It was Christmas Eve 1944; my sister and I had been packed off to bed with the warning common to all children that if we were not good Father Christmas would not visit. I remember how dark it was in the house with the blackout curtains.
Our house, in Sheffield, had a special role to play in World War II. We had a telephone.
We had a telephone
Across the road was a hut where the Home Guard met. One day a couple of men arrived and ran a wire from our house to the hut.
The wire was attached to a bell push in the kitchen. In the event of the Germans arriving, someone would telephone us. We were to press the bell-push and a member of the Home Guard would come over from the hut to take orders from the telephone.
How could any enemy succeed against such technological sophistication?
Back to Christmas Eve. We were excited but had been primed not to expect much because of the war shortages. Eventually we fell asleep.
Father woke us in the middle of the night with the news that Father Christmas was not coming on his sleigh this year but was on a doodlebug instead. Listen, he said, and we could hear them. V1 rocket planes were known as doodlebugs. V1 raids were getting less frequent and this was one of the last. Father said we must go down to the shelter.
Father had prepared the house well for the war. There was a coal cellar and from the cellar a tunnel had been driven under the garden and lined with steel. At the end was a ladder leading up to a cover which opened into the garden. If the house collapsed, we could get out that way.
Father Christmas on a doodlebug
Father Christmas on a doodlebug, how exciting, I must see this. Why did they not let me go out? It was a great opportunity. Father had been out and seen them. He had actually been to comfort a neighbour who was screaming with panic.
We assembled in the shelter, all except Grandfather. He was still in the bedroom and shouting to Grandmother. “Hetty, Hetty, where’s me collar stud? I can’t find me collar stud.”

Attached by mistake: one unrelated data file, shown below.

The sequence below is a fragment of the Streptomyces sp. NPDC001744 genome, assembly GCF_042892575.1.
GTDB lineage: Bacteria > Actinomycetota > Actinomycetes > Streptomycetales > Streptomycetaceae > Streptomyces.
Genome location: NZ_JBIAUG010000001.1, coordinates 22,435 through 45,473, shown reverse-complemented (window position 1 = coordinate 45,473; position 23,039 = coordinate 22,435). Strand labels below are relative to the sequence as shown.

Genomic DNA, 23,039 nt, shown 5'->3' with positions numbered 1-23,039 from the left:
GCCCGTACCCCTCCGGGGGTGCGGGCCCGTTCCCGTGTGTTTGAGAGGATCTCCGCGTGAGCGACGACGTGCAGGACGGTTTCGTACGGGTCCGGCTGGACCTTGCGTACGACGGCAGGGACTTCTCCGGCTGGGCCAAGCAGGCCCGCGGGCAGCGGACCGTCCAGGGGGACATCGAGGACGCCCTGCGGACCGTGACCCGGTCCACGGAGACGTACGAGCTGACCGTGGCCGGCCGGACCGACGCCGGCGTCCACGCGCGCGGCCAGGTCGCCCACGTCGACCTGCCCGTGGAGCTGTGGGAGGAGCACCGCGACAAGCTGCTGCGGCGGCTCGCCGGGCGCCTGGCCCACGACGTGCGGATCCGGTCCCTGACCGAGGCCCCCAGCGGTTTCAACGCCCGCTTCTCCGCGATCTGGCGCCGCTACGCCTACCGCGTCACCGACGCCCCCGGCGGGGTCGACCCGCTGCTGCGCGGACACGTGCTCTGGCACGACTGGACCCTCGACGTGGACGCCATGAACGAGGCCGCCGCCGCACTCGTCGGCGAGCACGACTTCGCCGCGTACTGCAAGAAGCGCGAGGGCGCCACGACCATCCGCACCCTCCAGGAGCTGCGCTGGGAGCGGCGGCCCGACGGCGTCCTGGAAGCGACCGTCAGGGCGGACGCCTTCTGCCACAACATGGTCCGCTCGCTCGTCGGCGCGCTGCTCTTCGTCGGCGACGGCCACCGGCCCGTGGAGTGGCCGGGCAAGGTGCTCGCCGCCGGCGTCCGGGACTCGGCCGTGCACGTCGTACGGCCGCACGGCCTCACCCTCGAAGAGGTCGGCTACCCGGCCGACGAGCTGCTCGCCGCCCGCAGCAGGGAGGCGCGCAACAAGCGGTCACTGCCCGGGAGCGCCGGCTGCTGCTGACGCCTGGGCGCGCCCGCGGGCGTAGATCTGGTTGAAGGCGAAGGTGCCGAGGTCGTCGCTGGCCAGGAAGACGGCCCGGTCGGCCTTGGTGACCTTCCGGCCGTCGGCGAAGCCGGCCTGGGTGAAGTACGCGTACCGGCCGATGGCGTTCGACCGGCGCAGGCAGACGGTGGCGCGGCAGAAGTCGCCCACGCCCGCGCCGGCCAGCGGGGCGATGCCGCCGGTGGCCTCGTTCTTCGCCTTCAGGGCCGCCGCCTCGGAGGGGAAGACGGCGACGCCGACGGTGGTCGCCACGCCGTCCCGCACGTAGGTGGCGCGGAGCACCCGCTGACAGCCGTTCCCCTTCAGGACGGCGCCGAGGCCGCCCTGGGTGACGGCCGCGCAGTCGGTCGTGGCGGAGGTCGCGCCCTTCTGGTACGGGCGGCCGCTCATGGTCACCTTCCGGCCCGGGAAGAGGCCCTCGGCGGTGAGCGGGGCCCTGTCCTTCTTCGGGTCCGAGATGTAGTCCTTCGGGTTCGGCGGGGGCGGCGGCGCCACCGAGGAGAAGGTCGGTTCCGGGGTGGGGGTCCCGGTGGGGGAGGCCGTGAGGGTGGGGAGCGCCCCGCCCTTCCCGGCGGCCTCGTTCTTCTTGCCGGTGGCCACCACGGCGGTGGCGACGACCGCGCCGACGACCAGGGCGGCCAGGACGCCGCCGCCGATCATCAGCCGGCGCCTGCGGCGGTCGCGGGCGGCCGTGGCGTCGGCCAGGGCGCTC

“Never mind that, just get down here.” Shouted Father.
“I’ve got to have me collar and tie. If Hitler’s going to get me, I’ve got to be properly dressed.”
We children slept. I thought of the room full of stored food; tins of fruit, sardines, dried peas which rattled in their container, dried egg and milk, bottles of water. If the house was bombed, we might survive but all that lovely food would be gone. Eventually the ‘all clear’ sounded.
The next morning I remember my little sister’s nappy being changed and seeing a small steaming pile on the bit of towel that served as a nappy. “If that’s all Hitler sends us, we shall be all right.” Said Father.
What did we get for Christmas 70 years ago?
Back upstairs the Christmas tree lights were on and there were parcels. He had been.
I had a parcel with 5 Dinky toys in it: a flatbed truck, 2 cars, a petrol bowser and a Mercedes Benz racing car. They were in a box labelled “Soldier’s 24 hour ration.” I thought I had the toys for 24 hours and then they had to be passed to someone else. I knew they were passed to me as they were chipped and one of the cars had a bent axle.
I cannot remember what my sister got – a stupid doll I suppose. As usual we all went to my Aunt’s house for lunch.
After lunch we had to sit quiet for the King’s Speech at 3.00 pm and the men smoked cigars. All fell back into routine but the thought of Father Christmas astride a doodlebug made it a unique Christmas.
The Christmas 1944 V1 raid
The Christmas 1944 V1 raid was one of the last attacks by V1s on England. These bombs were aimed at Manchester and they all passed over Sheffield. Luckily there had been a miscalculation and they all fell on the moors between the two cities. One reached Oldham and caused casualties.
It had been the custom of the newspapers to say that the bombs landed beyond the town if they fell on the centre. Their range was therefore shortened when the Nazis got to know about it. The next lot of V1s tended to fall short of the target.
Shortly after the 1944 Christmas all the V1 sites were over run and the attacks stopped. Then there was the V2…
Years later I met a man whose job was to fly an aircraft at the same speed (about 400 mph), height and course as V1s followed. This was to allow the anti-aircraft gunners to practise training their guns on V1s. He said he approached the coast with trepidation knowing that all gunner knew he was coming and it would only take one to make a mistake.
He estimated that as many as 30% of V1s were shot down by “ack-ack” guns.